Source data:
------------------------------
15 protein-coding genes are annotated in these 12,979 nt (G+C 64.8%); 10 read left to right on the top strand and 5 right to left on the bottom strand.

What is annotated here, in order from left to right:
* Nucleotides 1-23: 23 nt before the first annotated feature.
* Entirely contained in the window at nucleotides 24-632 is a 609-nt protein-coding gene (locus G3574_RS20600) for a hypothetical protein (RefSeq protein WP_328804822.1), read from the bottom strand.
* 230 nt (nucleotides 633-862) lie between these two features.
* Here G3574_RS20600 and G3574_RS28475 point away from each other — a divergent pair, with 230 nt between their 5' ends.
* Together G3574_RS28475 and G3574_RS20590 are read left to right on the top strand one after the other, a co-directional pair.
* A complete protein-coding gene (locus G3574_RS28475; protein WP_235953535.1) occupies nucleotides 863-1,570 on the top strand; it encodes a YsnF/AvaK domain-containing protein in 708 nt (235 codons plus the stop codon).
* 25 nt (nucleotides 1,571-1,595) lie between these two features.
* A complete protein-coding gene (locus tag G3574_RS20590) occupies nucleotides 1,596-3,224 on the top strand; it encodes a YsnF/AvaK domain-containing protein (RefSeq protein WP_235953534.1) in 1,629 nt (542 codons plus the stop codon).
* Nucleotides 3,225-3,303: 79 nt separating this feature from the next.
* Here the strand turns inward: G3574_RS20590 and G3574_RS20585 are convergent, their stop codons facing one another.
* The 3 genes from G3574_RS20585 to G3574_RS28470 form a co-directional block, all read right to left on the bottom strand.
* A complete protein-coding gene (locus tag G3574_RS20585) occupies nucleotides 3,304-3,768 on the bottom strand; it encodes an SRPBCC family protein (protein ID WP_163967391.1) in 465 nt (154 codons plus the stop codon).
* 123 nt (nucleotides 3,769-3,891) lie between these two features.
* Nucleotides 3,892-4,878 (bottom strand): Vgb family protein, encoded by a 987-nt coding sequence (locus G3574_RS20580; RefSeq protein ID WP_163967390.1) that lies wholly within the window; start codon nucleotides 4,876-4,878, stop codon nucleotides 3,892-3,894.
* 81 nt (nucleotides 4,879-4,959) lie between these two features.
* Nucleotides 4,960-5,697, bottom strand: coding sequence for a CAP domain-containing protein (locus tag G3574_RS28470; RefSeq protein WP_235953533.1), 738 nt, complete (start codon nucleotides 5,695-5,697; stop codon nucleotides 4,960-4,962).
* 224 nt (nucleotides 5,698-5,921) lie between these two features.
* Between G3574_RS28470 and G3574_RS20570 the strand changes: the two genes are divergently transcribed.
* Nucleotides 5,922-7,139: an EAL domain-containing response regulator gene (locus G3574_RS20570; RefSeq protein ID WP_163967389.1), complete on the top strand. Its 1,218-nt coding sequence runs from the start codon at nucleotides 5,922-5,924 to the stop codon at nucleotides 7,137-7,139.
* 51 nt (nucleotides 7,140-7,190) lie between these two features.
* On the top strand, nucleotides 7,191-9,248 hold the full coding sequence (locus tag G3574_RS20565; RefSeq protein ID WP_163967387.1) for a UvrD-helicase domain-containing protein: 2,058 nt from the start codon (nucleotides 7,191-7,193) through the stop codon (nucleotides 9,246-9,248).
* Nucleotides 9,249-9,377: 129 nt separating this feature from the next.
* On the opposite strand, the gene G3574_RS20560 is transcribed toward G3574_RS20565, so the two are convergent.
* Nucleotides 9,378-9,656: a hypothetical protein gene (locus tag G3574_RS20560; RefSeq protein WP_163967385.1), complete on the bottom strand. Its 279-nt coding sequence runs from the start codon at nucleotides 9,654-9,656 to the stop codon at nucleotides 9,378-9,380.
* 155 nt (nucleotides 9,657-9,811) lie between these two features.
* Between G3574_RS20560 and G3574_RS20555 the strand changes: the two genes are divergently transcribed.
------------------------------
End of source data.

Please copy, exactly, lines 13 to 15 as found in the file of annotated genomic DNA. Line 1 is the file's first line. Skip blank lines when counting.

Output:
* The 3 genes from G3574_RS20585 to G3574_RS28470 form a co-directional block, all read right to left on the bottom strand.
* A complete protein-coding gene (locus tag G3574_RS20585) occupies nucleotides 3,304-3,768 on the bottom strand; it encodes an SRPBCC family protein (protein ID WP_163967391.1) in 465 nt (154 codons plus the stop codon).
* 123 nt (nucleotides 3,769-3,891) lie between these two features.